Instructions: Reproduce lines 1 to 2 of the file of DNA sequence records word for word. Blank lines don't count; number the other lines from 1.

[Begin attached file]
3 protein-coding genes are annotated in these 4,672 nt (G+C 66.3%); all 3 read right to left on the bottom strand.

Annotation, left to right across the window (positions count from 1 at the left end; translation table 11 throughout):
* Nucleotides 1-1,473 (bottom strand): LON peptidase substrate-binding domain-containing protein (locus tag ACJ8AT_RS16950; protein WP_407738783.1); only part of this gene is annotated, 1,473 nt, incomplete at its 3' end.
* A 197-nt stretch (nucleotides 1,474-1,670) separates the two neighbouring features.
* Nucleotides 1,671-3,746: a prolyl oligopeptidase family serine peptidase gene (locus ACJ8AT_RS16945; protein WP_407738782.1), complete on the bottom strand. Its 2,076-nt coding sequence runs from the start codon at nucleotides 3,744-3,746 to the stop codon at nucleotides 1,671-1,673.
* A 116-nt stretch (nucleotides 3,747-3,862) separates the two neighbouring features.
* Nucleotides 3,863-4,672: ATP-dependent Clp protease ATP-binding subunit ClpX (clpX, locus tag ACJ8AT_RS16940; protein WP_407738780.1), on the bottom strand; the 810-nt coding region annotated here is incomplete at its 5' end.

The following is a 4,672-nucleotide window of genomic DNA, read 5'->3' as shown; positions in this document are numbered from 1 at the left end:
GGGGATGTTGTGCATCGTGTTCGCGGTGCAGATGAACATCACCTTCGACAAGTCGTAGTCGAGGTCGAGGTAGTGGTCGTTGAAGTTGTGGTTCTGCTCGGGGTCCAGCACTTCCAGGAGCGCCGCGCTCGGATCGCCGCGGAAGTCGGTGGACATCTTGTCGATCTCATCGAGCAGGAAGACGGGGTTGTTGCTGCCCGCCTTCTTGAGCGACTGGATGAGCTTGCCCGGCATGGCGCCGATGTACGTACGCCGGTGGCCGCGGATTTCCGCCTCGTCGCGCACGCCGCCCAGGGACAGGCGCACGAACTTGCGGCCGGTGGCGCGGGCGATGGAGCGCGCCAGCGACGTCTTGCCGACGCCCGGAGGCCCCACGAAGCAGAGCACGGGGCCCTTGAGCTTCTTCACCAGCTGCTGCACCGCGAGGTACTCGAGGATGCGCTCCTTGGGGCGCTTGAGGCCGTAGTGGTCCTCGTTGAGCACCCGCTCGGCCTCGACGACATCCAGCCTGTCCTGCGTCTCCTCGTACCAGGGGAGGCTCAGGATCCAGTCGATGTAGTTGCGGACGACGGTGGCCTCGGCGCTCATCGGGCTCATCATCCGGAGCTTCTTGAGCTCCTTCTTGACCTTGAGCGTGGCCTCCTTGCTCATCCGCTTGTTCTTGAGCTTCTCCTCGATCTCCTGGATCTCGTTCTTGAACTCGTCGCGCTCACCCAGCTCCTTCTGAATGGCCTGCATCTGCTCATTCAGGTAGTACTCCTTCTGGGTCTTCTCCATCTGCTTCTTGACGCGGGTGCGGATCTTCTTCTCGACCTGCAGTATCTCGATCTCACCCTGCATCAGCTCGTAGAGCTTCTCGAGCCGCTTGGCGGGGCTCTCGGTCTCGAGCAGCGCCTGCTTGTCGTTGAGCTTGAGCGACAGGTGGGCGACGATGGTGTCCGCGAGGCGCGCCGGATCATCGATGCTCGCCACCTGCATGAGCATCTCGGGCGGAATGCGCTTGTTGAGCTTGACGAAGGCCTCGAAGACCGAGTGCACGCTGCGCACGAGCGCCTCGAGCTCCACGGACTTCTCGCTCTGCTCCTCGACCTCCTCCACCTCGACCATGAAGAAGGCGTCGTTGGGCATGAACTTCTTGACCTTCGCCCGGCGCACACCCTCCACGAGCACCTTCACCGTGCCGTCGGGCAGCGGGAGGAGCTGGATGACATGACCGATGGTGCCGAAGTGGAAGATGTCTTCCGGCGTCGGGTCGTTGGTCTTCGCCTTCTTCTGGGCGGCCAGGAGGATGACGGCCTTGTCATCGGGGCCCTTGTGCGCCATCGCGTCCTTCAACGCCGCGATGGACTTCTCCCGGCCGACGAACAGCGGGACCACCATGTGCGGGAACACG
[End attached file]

3 protein-coding genes are annotated in these 4,672 nt (G+C 66.3%); all 3 read right to left on the bottom strand.

Annotation, left to right across the window (positions count from 1 at the left end; translation table 11 throughout):